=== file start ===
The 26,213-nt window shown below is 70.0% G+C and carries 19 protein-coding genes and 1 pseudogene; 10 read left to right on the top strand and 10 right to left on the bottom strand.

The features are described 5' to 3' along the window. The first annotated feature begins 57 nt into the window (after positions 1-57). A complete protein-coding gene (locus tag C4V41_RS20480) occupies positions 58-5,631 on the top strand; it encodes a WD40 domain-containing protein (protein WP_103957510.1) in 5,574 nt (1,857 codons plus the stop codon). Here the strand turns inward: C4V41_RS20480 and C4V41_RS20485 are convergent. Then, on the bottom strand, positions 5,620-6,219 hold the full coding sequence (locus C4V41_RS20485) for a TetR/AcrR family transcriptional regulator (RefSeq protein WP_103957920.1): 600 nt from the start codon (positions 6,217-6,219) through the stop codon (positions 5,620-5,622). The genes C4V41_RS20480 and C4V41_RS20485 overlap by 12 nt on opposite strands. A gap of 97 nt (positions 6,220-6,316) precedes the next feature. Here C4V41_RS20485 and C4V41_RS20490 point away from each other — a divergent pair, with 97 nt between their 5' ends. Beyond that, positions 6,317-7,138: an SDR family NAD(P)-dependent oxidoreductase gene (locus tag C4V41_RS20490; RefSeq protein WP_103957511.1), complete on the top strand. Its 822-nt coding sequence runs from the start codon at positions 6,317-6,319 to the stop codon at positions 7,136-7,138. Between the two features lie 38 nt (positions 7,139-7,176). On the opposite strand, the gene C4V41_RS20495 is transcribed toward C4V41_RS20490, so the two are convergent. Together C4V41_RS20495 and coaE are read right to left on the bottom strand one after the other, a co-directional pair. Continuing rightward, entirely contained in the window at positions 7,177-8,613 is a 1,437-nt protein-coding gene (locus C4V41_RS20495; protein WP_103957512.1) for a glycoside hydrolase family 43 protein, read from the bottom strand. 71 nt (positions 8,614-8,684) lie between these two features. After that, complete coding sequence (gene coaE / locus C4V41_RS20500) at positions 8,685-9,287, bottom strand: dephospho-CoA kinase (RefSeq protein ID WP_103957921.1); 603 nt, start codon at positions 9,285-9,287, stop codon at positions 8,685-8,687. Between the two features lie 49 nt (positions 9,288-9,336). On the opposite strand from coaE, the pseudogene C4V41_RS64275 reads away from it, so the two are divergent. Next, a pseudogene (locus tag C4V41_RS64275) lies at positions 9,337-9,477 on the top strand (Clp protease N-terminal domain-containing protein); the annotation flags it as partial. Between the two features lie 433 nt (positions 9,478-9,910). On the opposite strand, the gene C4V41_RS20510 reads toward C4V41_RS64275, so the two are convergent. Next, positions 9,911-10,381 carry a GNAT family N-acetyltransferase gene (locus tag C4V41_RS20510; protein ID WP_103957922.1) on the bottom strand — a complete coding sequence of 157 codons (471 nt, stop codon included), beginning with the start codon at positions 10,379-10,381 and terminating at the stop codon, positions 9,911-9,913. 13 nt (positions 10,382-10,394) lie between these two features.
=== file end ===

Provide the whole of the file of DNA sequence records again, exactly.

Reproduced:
The 26,213-nt window shown below is 70.0% G+C and carries 19 protein-coding genes and 1 pseudogene; 10 read left to right on the top strand and 10 right to left on the bottom strand.

The features are described 5' to 3' along the window. The first annotated feature begins 57 nt into the window (after positions 1-57). A complete protein-coding gene (locus tag C4V41_RS20480) occupies positions 58-5,631 on the top strand; it encodes a WD40 domain-containing protein (protein WP_103957510.1) in 5,574 nt (1,857 codons plus the stop codon). Here the strand turns inward: C4V41_RS20480 and C4V41_RS20485 are convergent. Then, on the bottom strand, positions 5,620-6,219 hold the full coding sequence (locus C4V41_RS20485) for a TetR/AcrR family transcriptional regulator (RefSeq protein WP_103957920.1): 600 nt from the start codon (positions 6,217-6,219) through the stop codon (positions 5,620-5,622). The genes C4V41_RS20480 and C4V41_RS20485 overlap by 12 nt on opposite strands. A gap of 97 nt (positions 6,220-6,316) precedes the next feature. Here C4V41_RS20485 and C4V41_RS20490 point away from each other — a divergent pair, with 97 nt between their 5' ends. Beyond that, positions 6,317-7,138: an SDR family NAD(P)-dependent oxidoreductase gene (locus tag C4V41_RS20490; RefSeq protein WP_103957511.1), complete on the top strand. Its 822-nt coding sequence runs from the start codon at positions 6,317-6,319 to the stop codon at positions 7,136-7,138. Between the two features lie 38 nt (positions 7,139-7,176). On the opposite strand, the gene C4V41_RS20495 is transcribed toward C4V41_RS20490, so the two are convergent. Together C4V41_RS20495 and coaE are read right to left on the bottom strand one after the other, a co-directional pair. Continuing rightward, entirely contained in the window at positions 7,177-8,613 is a 1,437-nt protein-coding gene (locus C4V41_RS20495; protein WP_103957512.1) for a glycoside hydrolase family 43 protein, read from the bottom strand. 71 nt (positions 8,614-8,684) lie between these two features. After that, complete coding sequence (gene coaE / locus C4V41_RS20500) at positions 8,685-9,287, bottom strand: dephospho-CoA kinase (RefSeq protein ID WP_103957921.1); 603 nt, start codon at positions 9,285-9,287, stop codon at positions 8,685-8,687. Between the two features lie 49 nt (positions 9,288-9,336). On the opposite strand from coaE, the pseudogene C4V41_RS64275 reads away from it, so the two are divergent. Next, a pseudogene (locus tag C4V41_RS64275) lies at positions 9,337-9,477 on the top strand (Clp protease N-terminal domain-containing protein); the annotation flags it as partial. Between the two features lie 433 nt (positions 9,478-9,910). On the opposite strand, the gene C4V41_RS20510 reads toward C4V41_RS64275, so the two are convergent. Next, positions 9,911-10,381 carry a GNAT family N-acetyltransferase gene (locus tag C4V41_RS20510; protein ID WP_103957922.1) on the bottom strand — a complete coding sequence of 157 codons (471 nt, stop codon included), beginning with the start codon at positions 10,379-10,381 and terminating at the stop codon, positions 9,911-9,913. 13 nt (positions 10,382-10,394) lie between these two features.